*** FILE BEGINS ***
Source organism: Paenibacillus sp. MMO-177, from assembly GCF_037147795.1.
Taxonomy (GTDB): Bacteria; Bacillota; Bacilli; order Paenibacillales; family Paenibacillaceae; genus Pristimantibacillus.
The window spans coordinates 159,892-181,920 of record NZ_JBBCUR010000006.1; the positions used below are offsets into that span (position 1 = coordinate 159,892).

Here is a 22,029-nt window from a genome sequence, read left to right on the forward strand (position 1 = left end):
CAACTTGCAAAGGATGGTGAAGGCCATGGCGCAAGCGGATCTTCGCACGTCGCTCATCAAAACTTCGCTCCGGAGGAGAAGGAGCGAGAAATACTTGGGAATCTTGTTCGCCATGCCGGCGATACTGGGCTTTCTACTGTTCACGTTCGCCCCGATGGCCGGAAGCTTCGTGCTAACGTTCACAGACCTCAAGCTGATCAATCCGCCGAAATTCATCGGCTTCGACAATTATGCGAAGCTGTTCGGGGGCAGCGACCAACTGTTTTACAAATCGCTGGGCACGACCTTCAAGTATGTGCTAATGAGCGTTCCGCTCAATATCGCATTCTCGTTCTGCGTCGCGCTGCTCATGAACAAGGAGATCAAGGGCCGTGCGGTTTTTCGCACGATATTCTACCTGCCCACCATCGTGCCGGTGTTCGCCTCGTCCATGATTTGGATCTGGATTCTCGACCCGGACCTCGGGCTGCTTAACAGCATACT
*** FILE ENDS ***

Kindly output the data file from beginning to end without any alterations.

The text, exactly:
Source organism: Paenibacillus sp. MMO-177, from assembly GCF_037147795.1.
Taxonomy (GTDB): Bacteria; Bacillota; Bacilli; order Paenibacillales; family Paenibacillaceae; genus Pristimantibacillus.
The window spans coordinates 159,892-181,920 of record NZ_JBBCUR010000006.1; the positions used below are offsets into that span (position 1 = coordinate 159,892).

Here is a 22,029-nt window from a genome sequence, read left to right on the forward strand (position 1 = left end):
CAACTTGCAAAGGATGGTGAAGGCCATGGCGCAAGCGGATCTTCGCACGTCGCTCATCAAAACTTCGCTCCGGAGGAGAAGGAGCGAGAAATACTTGGGAATCTTGTTCGCCATGCCGGCGATACTGGGCTTTCTACTGTTCACGTTCGCCCCGATGGCCGGAAGCTTCGTGCTAACGTTCACAGACCTCAAGCTGATCAATCCGCCGAAATTCATCGGCTTCGACAATTATGCGAAGCTGTTCGGGGGCAGCGACCAACTGTTTTACAAATCGCTGGGCACGACCTTCAAGTATGTGCTAATGAGCGTTCCGCTCAATATCGCATTCTCGTTCTGCGTCGCGCTGCTCATGAACAAGGAGATCAAGGGCCGTGCGGTTTTTCGCACGATATTCTACCTGCCCACCATCGTGCCGGTGTTCGCCTCGTCCATGATTTGGATCTGGATTCTCGACCCGGACCTCGGGCTGCTTAACAGCATACT